Not only does none other than Ronald Reagan disagree with Romney, but his economic argument is also wrong. The Bush tax cuts for the wealthy ushered in the weakest job growth in decades. Lower taxes on the wealthy do not lead to job growth. In fact, the opposite appears to be true.

BOTTOM LINE: It’s time for Mitt Romney to come clean about both his tax returns and plans to increase taxes on the middle class while slashing them even further for the wealthiest Americans.

FAMiLY LEADER: Meet The Radical Group Driving The GOP Primary

13 Jul


Much of the news around the 2012 Republican primary over the past few days has been driven by a highly controversial pledge offered by a radical conservative group in Iowa, the the FAMiLY LEADER (the lowercase “i” represents individual submission before God). Here’s what you need to know about the group and its leader, Bob Vander Plaats.

WHO: Bob Vander Plaats is a thrice-failed Iowa gubernatorial candidate who successfully led a campaign last year to oust three of the nine Iowa Supreme Court justices who backed a unanimous decision in favor of marriage equality. Vander Plaats then took over leadership of the FAMiLY LEADER and is now positioning himself as the 2012 Iowa caucus kingmaker, having led Mike Huckabee’s successful 2008 caucus campaign. More recently, Vander Plaats has also tried to position himself as a Tea Party leader.

Other fast facts on Vander Plaats:

WHAT: The FAMiLY LEADER, a Christian conservative group with radical anti-gay, anti-Muslim, and other extreme views.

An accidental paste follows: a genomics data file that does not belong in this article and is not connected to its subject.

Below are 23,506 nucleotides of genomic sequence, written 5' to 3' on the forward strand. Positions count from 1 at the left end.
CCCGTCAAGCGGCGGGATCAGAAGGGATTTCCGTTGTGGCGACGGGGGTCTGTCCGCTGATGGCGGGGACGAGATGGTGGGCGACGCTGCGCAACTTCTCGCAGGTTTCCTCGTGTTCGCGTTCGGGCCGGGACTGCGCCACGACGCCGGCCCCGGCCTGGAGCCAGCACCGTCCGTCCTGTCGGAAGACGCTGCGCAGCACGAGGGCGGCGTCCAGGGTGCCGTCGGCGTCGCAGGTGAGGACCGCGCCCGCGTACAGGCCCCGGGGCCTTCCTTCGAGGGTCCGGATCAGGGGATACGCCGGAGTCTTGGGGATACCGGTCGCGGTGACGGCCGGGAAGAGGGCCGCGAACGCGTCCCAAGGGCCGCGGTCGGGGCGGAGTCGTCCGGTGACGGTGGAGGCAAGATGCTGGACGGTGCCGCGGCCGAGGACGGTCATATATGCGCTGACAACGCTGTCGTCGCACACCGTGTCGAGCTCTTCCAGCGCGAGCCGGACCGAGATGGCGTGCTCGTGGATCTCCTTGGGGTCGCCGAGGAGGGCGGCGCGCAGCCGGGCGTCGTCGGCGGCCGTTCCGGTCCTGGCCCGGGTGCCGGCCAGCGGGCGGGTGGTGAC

WHERE: The group and its affiliated organizations are based just outside Des Moines, Iowa.

WHY THEY MATTER: Social conservatives dominate the GOP base in Iowa, and Vander Plaats is angling to be the gatekeeper for those voters.

The FAMiLY LEADER has been hosting a presidential lecture series for the past several months, with each candidate coming to Iowa in turn and traveling the state with Vander Plaats to speak to conservative audiences. The candidates who participated in these events were Tim Pawlenty, Ron Paul, Michele Bachmann, Herman Cain, Rick Santorum, and Newt Gingrich.

The group will host its own presidential debate in November, after which Vander Plaats will make his endorsement.

WHAT IS IN THEIR PLEDGE: Last week, the FAMiLY LEADER unveiled an extremely controversial 14-point “Marriage Vow” pledge that any candidate who wants to be endorsed by the group must sign. Here are its key elements (more details can be found here):

  • Black children born into slavery were better off than black children born today (The group deleted this “misconstrued” provision after massive public outcry.)
  • Personality fidelity to his/her spouse
  • Married people have better sex and lead healthier lives
  • Homosexuality is a choice
  • Homosexuality is a public health threat
  • Homosexuality is like polygamy, adultery, and polyandry
  • Porn should be banned
  • “Sharia Islam” must be rejected
  • Must uphold the Defense of Marriage Act and refuse to define marriage as anything other than one man, one woman
  • Appoint strict constitutionalists as judges
  • Shrink the size of government

WHO HAS SIGNED THE PLEDGE: Bachmann and Santorum almost immediately signed the pledge (including its offensive pro-slavery provision); Jon Huntsman declined on the grounds that he does not sign any pledges; thrice-married Gingrich declined to sign during an appearance yesterday with Vander Plaats, citing the need for unspecified “across the board” changes to the pledge; and Gary Johnson attacked it as discriminatory and “un-Republican.” Others have until Aug. 1 to respond.

WHAT IT SAYS ABOUT THE GOP: Its Christian conservative base has become extreme, out-of-touch, and fixated on things of little concern to most Americans.

WHAT IT SAYS ABOUT THE 2012 CANDIDATES: Most of them are willing be to directly associated with extreme, highly-offensive views in order to win over the most conservative segment of the GOP base during the primary.

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Terrorist Sympathizer, Liar and Bigot: Rep. Peter King

11 Mar

The Lyin’ King